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College Affordability and Preparedness

Limmy Shares His Top Tips for College Applicants


Daniel Lim shares college admissions and application advice on his @Limmytalks social media platforms and is currently developing, a platform aimed at democratizing college admissions guidance. We spoke to him about what current and soon-to-be college applicants can do to improve their chances of getting into their ideal schools.

Daniel Lim

Creator, @Limmytalks

“Find what you love to do, both for yourself and for your college application.”

What made you want to create content about applying for college?

I realized the transition from high school to college is the first major life event for most people. Knowing how important (and stressful) it can be, I wanted to help kids and parents navigate this period with as much knowledge as possible. As an immigrant to the US, there’s a lot I didn’t know which looking back, I wish I did – that’s why I love doing what I do.

If you had your way, what changes would you make to the college application system?

I would make the admissions process completely transparent. Open dialogue between admissions offices and students, transparency about what universities are looking for, and possibly even universities providing feedback on students’ profiles early on would be something I want to see. That’s actually what we’re working on at Dreamschool.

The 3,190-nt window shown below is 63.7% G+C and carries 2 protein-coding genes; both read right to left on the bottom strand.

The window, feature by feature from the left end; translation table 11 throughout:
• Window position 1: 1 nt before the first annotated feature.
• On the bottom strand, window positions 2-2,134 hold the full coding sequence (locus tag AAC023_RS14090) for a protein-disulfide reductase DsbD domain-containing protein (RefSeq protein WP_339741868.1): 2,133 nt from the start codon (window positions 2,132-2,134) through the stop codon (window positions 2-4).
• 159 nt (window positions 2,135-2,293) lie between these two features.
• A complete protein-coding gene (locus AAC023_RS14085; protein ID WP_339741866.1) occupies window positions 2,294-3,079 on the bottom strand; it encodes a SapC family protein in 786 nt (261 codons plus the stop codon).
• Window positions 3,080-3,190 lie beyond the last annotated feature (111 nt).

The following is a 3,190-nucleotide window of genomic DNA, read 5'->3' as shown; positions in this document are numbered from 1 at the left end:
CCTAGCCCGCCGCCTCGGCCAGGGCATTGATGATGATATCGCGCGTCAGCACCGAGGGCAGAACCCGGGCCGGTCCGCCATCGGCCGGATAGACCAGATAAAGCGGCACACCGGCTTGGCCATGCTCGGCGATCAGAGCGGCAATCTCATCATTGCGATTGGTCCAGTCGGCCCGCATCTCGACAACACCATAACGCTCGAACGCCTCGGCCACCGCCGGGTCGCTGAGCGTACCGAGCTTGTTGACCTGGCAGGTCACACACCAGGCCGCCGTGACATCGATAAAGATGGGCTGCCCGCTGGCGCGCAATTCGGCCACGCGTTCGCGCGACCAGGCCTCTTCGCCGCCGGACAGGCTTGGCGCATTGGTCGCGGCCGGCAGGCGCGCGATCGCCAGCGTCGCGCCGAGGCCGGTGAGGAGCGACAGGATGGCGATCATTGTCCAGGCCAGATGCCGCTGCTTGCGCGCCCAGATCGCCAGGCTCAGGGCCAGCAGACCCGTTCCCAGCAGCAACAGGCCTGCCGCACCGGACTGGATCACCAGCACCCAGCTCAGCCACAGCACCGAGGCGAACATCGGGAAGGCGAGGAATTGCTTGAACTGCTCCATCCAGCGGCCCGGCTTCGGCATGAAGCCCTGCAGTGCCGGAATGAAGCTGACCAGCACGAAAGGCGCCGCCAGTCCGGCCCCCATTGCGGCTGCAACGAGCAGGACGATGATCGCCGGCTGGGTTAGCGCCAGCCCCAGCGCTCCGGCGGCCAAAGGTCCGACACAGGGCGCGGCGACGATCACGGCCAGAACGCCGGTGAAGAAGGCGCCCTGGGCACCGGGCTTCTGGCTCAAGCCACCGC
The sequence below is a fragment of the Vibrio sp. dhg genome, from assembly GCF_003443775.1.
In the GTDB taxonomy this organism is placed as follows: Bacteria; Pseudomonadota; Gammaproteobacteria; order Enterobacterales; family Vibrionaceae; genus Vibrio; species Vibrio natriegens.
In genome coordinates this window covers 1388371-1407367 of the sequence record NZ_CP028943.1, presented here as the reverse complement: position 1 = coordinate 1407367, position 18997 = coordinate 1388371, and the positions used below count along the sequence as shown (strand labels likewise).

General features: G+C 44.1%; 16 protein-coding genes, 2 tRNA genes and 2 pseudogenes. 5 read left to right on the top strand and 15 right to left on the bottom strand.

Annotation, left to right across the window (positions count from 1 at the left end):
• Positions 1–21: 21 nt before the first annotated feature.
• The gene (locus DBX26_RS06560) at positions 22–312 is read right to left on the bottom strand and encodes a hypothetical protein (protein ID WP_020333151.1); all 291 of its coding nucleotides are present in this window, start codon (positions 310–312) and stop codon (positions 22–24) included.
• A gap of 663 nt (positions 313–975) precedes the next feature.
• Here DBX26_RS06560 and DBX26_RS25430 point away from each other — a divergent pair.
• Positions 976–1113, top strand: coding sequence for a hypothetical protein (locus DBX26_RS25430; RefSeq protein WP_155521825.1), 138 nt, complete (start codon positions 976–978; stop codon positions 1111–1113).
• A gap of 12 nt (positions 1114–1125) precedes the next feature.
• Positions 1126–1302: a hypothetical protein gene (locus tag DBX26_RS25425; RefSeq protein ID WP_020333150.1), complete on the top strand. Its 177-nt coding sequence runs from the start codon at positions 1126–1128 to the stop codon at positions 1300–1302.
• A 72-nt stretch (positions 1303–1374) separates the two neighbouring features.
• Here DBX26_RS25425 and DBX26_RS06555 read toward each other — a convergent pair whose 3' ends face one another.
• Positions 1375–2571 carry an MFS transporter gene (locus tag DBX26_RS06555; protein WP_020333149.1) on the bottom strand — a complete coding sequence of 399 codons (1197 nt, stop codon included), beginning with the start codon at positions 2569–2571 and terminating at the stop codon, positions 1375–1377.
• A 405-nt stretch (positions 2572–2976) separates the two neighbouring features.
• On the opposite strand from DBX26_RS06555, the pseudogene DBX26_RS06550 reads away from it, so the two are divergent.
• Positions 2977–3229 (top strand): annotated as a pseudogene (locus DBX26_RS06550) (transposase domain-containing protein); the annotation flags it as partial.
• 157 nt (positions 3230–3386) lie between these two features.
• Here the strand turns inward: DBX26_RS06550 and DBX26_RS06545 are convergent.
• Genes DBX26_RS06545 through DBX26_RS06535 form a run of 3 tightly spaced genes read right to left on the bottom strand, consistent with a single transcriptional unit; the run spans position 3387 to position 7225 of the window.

What are some common denominators among good college applications?

Solid grades (top 10% of your class), 1,500+ SAT score, solid extracurriculars, a well thought-out essay, and signs of authenticity and — most importantly — maturity throughout an application. Admissions officers want to make sure you won’t flunk out, have issues, or not find something to work for at university.

Is there anything you would have changed about your college experience or the way you applied to colleges?

If I knew what I knew now, I would’ve followed my intuition more and tried to find things I truly loved to do. Being a big tennis fan and making movies since childhood, I wish I had started making content about tennis — maybe I would’ve been doing something completely different now!

Being so stiff about being on the medicine track prevented me from doing things I wanted to that would’ve been beneficial to my college application. As for how I approached the process, I don’t think I would’ve change too much — I’m pretty happy about how it turned out.

If you could give college applicants one piece of advice, what would it be?

If you’re an underclassmen, find what you love to do, both for yourself and for your college application. Admissions officers have a great sense of knowing when a student loves what they do — and you can speak so much about it in your essays. A big part of maturity is knowing what you like and don’t like.

If you’re an upperclassmen, I’d give the same advice but slightly different — self reflect and think deeply about who you are. Find yourself. Know who you are and aren’t, what drives you, and what you want and don’t want. It’s way easier to approach the admissions process once you’ve done some self-work. For me, this was super important — I needed self-contemplation before my essays reflected who I actually was.

You can get more college admissions advice from Limmy by following him on TikTok, YouTube, and Instagram.

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